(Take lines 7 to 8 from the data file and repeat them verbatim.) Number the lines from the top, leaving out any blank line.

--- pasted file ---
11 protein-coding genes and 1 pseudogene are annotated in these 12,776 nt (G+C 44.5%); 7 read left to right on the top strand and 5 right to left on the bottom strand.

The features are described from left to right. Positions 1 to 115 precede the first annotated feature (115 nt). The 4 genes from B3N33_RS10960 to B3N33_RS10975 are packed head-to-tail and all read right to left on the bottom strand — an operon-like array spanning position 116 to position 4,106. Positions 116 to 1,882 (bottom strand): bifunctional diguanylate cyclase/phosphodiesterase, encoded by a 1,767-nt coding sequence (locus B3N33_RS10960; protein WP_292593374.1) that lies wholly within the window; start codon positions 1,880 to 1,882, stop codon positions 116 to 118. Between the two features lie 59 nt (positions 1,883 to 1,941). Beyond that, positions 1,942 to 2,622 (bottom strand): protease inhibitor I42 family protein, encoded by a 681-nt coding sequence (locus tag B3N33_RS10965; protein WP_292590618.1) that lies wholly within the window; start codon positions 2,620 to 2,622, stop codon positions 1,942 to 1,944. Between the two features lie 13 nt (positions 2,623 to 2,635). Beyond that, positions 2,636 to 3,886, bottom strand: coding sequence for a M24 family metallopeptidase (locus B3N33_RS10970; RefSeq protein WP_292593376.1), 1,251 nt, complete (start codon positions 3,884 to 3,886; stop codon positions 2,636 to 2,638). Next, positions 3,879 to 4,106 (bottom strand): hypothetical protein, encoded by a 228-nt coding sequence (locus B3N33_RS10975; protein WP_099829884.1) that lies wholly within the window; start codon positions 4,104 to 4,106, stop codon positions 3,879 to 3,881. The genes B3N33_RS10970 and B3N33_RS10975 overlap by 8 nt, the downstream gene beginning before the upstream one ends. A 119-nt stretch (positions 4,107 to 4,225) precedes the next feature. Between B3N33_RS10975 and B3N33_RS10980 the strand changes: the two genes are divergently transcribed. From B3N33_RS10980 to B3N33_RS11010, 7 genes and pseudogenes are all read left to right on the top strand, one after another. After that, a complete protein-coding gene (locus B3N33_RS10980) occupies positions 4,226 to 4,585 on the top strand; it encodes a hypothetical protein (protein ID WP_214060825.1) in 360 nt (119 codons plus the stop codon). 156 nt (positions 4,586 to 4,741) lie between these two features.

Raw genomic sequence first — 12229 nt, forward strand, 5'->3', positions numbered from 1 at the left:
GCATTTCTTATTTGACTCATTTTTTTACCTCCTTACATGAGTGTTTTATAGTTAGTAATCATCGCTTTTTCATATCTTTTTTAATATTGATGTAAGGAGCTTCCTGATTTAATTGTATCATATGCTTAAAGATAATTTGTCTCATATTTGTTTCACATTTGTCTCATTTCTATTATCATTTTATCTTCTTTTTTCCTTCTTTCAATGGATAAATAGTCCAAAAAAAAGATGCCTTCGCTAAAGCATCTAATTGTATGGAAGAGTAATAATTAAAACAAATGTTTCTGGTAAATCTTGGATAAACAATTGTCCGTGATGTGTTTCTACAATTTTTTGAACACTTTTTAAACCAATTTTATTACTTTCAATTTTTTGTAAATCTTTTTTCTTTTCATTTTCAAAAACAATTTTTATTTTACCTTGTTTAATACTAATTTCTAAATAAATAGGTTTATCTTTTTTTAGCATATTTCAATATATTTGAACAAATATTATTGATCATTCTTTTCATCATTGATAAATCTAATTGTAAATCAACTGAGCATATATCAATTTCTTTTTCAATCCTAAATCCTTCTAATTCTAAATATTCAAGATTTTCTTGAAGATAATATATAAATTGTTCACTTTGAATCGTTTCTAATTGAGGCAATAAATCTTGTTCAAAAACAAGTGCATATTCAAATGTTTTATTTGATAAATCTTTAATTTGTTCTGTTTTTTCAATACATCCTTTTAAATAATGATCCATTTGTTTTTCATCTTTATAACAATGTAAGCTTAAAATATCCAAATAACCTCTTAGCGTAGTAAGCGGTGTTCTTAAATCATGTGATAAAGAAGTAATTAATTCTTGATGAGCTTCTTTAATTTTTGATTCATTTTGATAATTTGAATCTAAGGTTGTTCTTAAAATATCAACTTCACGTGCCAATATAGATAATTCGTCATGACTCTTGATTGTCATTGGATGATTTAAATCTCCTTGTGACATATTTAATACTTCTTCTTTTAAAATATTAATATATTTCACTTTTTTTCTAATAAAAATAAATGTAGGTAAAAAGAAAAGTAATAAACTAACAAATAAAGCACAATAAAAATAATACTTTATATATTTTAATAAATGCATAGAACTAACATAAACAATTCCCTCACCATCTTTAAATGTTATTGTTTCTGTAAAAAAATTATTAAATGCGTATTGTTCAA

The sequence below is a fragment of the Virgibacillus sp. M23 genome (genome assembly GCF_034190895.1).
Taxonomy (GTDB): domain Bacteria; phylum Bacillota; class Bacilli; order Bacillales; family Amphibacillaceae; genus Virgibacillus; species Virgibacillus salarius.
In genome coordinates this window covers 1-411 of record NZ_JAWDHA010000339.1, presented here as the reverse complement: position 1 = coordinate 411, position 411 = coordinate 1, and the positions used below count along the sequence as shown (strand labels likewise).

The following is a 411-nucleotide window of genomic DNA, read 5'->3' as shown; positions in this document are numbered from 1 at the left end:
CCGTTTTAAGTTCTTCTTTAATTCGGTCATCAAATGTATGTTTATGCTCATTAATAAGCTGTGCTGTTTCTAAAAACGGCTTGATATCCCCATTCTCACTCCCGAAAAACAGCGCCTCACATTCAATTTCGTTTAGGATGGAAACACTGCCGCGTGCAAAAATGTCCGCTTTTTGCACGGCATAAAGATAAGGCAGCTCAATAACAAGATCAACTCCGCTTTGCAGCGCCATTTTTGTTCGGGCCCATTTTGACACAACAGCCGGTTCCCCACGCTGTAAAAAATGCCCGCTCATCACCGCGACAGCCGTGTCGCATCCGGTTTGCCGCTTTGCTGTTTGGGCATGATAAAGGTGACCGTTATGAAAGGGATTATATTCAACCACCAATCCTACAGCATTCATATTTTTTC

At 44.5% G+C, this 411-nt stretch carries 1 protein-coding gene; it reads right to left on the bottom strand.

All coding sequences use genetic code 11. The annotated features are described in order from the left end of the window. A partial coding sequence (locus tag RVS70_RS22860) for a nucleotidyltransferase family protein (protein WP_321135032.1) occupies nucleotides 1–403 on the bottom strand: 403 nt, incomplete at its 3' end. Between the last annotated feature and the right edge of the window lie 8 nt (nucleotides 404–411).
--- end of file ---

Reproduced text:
In genome coordinates this window covers 1-411 of record NZ_JAWDHA010000339.1, presented here as the reverse complement: position 1 = coordinate 411, position 411 = coordinate 1, and the positions used below count along the sequence as shown (strand labels likewise).

The following is a 411-nucleotide window of genomic DNA, read 5'->3' as shown; positions in this document are numbered from 1 at the left end: